Yesterday someone said to me that I should be grateful that I had my dad for so long. They went on to tell me that their dad died when he was in his 60's. Although my reacation was seething anger at their assumption that I had not experienced loss before, I knew they didn't know my sister died at 13 and my mom at 64, so I graciously smiled and expressed my sympathy at their loss. I realize that death freaks us out and we never really know what to say to someone who is grieving (by the way, "sorry for your loss" is enough), but most times comparing your loss with someone elses when it is recent, is not really a good idea. Grief is personal and all consuming and while a recent griever appreciates the sympathy, they probably don't care at all about your own experience. Not right now. They will in time and sharing similar losses actually becomes a source of comfort, but initially, not so much.
I am grateful I did have my dad for so long. Very grateful. I am grateful that until about six months ago, he had an active life doing the things he wanted. However, whether he died at 79 or at 99 doesn't change the fact that he is gone and that I am going to grieve for him hard, regardless of his age at the time of his death. The loss of my dad is about so much more for me than just losing him, though. My immediate family consisted of me, my sister Karen and our parents. Karen died as a result of injuries she sustained in a car wreck. My mom died in 1999 at age 64 from Hep C that she contracted through a blood transfusion that she received after losing so much blood from injuries from the same car accident. My dad, as you know just died from lung cancer. That's it. They have all gone on.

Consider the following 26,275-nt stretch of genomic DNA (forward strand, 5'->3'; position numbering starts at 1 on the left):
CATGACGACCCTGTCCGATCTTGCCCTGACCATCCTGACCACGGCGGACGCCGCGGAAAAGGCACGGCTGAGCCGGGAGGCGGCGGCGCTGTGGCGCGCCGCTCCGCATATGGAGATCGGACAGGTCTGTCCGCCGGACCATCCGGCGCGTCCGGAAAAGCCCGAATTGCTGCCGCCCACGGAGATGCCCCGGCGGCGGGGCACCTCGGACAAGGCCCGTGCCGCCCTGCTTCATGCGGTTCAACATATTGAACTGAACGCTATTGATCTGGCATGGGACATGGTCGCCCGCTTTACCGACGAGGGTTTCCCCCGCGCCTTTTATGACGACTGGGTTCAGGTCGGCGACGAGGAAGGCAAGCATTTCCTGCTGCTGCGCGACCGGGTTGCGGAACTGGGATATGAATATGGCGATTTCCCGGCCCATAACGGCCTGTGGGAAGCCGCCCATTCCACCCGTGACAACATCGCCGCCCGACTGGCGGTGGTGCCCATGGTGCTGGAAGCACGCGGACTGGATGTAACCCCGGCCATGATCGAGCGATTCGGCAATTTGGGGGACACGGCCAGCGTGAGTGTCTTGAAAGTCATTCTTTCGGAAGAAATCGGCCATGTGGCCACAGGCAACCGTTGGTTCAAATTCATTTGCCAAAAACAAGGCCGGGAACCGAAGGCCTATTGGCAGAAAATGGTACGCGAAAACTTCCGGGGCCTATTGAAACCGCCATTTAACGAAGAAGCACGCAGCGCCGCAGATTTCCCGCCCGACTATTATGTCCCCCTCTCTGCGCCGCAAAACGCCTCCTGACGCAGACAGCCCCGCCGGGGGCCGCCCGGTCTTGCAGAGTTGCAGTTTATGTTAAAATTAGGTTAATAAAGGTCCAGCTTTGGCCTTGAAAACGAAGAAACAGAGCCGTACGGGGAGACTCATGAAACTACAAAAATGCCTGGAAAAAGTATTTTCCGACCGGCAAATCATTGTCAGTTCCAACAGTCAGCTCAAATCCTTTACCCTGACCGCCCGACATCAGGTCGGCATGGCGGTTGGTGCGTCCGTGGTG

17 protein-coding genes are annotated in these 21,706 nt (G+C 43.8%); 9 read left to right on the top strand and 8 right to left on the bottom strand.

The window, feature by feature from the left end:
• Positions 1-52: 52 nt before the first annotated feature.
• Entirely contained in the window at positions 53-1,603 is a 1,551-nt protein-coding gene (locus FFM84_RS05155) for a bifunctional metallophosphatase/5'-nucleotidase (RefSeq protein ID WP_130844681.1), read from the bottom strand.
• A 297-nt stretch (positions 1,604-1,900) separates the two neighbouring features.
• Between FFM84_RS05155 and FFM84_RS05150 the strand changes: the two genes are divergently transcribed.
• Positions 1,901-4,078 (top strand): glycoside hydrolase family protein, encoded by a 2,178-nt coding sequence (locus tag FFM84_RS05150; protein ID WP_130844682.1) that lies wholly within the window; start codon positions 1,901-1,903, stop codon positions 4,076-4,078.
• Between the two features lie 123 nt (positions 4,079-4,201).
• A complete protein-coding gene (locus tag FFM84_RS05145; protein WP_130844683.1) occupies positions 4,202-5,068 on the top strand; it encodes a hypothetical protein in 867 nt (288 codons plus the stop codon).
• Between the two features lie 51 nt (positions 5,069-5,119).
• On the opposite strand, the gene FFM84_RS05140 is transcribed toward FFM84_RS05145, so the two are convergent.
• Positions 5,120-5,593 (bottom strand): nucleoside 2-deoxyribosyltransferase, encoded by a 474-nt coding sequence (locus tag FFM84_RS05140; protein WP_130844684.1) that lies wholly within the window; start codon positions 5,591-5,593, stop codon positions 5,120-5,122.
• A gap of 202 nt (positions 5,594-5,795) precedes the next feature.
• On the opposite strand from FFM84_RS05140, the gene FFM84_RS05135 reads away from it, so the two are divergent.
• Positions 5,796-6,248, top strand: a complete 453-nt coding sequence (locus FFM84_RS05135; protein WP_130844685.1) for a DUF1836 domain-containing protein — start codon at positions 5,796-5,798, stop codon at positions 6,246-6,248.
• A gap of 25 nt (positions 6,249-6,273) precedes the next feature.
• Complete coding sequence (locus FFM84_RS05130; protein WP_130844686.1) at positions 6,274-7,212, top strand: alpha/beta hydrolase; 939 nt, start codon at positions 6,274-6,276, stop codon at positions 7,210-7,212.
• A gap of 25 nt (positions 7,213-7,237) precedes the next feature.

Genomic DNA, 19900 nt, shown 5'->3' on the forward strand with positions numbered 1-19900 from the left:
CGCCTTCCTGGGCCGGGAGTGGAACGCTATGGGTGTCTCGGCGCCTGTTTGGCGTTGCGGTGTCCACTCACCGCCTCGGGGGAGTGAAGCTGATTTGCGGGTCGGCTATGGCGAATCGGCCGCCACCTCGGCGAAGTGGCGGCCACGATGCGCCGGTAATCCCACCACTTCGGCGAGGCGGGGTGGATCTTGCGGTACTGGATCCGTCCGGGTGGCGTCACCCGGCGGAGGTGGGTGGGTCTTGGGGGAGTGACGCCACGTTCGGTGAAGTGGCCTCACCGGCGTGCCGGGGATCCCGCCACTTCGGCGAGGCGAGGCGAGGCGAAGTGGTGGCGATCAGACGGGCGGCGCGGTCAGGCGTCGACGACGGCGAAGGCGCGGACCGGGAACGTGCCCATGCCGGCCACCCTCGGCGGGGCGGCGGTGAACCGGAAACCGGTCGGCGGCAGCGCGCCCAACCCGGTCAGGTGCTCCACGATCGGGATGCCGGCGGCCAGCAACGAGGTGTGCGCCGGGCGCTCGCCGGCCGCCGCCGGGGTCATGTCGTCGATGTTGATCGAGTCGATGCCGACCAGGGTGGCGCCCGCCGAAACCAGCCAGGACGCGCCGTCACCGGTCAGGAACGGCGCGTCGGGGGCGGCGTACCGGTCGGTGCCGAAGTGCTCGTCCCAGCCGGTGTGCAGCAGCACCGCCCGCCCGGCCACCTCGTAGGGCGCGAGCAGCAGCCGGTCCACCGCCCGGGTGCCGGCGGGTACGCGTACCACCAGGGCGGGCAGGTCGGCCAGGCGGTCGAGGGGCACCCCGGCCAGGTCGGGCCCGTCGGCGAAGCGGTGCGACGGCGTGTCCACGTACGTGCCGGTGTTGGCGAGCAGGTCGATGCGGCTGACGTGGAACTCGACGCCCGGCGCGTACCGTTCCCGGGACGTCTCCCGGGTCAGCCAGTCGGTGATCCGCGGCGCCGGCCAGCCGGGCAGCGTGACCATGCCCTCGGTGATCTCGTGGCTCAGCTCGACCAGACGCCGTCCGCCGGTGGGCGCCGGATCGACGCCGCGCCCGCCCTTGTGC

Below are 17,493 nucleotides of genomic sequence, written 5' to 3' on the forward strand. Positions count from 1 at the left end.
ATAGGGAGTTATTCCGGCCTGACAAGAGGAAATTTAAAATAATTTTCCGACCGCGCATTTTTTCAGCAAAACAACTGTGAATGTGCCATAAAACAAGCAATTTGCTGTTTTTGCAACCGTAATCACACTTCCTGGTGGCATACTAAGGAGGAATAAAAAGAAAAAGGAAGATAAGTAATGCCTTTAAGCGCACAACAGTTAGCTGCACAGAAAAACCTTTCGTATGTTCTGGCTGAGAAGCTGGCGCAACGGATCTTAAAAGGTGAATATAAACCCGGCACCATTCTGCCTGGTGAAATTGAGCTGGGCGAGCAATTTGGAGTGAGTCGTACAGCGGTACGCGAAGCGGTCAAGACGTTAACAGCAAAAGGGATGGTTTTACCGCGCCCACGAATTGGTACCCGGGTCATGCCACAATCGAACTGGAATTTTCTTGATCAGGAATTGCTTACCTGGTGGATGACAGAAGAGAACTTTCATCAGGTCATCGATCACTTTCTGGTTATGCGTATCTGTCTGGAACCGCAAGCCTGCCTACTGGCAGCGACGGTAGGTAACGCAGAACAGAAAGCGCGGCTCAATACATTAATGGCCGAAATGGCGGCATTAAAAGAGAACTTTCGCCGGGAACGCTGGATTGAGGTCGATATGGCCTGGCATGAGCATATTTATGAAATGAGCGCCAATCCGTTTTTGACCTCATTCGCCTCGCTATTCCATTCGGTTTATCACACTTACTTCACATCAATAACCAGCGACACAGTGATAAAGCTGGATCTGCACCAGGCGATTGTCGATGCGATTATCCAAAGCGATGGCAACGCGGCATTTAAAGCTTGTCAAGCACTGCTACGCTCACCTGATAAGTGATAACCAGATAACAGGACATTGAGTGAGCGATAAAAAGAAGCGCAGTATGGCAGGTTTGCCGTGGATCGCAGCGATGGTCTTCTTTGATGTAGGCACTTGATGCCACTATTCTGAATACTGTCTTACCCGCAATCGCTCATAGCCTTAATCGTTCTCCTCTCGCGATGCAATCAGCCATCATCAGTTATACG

While I am certainly grieving the loss of my dad, I am also grieving the loss of my entire family. While my dad was alive, there was someone else on earth who shared memories with me. He remembered when I overfed the guppies that my Mawmaw raised to sell to Woolworth's. He remembered when I won a Kennedy half dollar because I won my first grade spelling bee. He remembered when I dropped the glass of chocolate milk and that milk shot straight up and left a stain on the ceiling in our house that we could never quite get rid of. He remembered that on a drive to Louisville, we had to turn around at E-town to go back home and get Karen's favorite toy, T-Bone. He remembered when our family represented Kentucky in the All American Family Pageant back in the early 70's. He remembered coming to my house to tell me my sister had died. When he died, a big piece of my history went with him. Shared experiences are now gone forever. I can't truly express how sad this is for me. This grief is so much more for me than just grieving for my dad.